Luxury limits Featured

9:52am EDT July 22, 2002

Luxury cars now offer executives the kinds of amenities one would expect in a wireless world in which the office oftentimes has four wheels and travels at 65 mph.

Fax machines, touchless phones and navigation systems are providing new-car owners the chance to stay connected to the world at all times without the possibility of even getting lost in the countryside. And that is supposed to be a good thing.

If you find this depressing, know that much of the luxury car market agrees with you. According to Gary Jackson, a sales associate at Baierl Acura, only 10 percent of new-car buys include a navigation system.

Most of his customers’ top priorities, he says, are safety and value, or what he terms “underpriced luxury.” Jackson has noticed a “downward trend in pricing,” with buyers more interested in the four-year warranty, roadside assistance, AAA service and loaner program Acura offers.

This is not to say that executives don’t enjoy comfort and prestige. One Mercedes Benz salesman comments that many customers come to his lot simply “for the three-pointed star.” The wait for a Mercedes S class sedan is five months.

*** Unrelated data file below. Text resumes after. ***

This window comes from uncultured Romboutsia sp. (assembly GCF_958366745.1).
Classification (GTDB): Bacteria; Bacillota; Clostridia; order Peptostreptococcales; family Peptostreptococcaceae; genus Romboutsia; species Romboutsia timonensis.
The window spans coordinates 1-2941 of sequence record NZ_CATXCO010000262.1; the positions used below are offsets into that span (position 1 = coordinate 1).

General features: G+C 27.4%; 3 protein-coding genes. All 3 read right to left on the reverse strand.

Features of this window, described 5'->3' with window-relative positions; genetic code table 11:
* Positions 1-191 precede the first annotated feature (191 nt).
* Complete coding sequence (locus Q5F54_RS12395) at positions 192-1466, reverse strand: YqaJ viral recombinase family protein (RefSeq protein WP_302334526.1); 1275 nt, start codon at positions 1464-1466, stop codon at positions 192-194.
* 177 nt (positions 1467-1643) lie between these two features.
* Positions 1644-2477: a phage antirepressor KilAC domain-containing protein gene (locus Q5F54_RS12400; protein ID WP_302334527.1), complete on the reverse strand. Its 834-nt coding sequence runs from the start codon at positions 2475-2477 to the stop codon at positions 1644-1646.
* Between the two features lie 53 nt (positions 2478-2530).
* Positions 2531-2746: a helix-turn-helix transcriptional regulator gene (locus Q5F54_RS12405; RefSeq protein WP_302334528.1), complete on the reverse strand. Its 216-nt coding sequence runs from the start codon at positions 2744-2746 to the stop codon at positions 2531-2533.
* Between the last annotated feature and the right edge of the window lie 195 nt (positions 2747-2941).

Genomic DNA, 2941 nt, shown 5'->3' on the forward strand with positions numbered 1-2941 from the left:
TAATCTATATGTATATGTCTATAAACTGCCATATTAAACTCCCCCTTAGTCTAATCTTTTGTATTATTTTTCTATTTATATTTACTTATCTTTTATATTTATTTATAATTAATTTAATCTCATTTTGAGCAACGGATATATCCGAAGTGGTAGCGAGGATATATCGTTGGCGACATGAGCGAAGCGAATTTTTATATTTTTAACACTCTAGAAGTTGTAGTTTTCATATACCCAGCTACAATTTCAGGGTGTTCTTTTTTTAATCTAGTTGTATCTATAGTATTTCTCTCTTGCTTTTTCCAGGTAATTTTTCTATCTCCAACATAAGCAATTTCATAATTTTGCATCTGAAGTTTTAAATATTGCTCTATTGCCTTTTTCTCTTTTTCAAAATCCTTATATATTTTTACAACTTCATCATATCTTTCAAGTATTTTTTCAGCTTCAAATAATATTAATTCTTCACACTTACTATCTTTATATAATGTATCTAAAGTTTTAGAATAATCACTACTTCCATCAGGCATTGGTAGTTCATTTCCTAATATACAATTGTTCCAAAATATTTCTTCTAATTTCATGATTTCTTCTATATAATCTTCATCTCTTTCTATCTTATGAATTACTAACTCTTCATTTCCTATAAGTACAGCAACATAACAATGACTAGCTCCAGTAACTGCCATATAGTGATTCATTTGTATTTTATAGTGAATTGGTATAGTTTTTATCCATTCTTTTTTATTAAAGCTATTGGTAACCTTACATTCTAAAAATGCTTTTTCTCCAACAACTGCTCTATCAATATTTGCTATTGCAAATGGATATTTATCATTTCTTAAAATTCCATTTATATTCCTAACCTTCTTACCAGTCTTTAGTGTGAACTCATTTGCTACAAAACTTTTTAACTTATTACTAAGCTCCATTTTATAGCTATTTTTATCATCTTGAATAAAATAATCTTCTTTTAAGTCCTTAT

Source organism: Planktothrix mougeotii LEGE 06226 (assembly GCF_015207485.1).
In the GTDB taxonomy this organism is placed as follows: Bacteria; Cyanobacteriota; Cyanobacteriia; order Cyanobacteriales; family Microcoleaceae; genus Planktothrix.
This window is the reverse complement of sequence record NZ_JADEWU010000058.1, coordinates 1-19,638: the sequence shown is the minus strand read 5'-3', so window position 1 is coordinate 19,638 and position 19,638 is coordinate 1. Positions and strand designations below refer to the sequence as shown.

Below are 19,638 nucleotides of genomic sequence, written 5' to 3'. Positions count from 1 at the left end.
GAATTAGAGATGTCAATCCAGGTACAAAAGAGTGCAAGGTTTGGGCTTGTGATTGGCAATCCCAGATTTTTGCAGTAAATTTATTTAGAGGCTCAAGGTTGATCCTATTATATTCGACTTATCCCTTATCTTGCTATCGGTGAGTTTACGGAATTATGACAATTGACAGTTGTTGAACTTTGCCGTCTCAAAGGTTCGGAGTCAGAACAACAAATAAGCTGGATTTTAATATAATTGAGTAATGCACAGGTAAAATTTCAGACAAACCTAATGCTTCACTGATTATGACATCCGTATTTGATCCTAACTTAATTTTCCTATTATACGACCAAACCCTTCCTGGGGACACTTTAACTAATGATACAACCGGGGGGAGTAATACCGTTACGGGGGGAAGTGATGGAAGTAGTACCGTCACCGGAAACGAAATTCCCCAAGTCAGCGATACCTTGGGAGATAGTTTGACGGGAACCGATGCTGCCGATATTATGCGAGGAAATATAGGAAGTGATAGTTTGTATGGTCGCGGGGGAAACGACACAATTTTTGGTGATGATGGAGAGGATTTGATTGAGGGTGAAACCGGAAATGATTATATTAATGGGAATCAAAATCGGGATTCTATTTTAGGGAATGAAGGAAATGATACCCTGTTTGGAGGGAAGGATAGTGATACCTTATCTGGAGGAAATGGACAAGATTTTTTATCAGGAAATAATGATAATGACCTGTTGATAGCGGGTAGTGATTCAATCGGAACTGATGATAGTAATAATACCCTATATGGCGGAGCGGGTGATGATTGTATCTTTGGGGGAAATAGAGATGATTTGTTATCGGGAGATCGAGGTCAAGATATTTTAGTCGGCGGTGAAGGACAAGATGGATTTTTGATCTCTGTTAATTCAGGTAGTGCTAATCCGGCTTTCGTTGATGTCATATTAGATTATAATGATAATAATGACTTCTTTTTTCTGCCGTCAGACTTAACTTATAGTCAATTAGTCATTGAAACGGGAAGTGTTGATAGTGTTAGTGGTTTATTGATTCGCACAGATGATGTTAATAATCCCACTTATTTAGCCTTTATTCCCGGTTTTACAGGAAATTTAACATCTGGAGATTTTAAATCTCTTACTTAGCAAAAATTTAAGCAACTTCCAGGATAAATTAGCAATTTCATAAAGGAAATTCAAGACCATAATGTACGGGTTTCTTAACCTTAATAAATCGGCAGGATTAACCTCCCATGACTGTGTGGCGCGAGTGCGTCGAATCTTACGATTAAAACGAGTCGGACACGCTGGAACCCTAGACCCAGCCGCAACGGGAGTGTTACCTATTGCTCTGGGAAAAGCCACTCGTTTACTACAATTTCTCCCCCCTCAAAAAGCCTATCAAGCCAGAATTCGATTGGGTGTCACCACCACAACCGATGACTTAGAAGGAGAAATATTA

Sport utility vehicles have crashed the luxury car party in a big way. Terri Howell, a Lexus sales associate, says she couldn’t keep Lexus RX 300s on the lot; she had only one left at the time she was interviewed.

Three other local car sales associates cite women as the driving force behind the craze. Jackson says many women feel more in control seated higher than they would be in a sedan. He notes that many women who feel uncomfortable driving a full-size sedan opt for SUVs that actually have longer wheelbases.

Jackson considers the SUV craze “a fashion, a fad.” Most front-wheel-drive vehicles are adequate for snow driving, he says, and SUVs tend to tip more easily because their center of gravity is higher.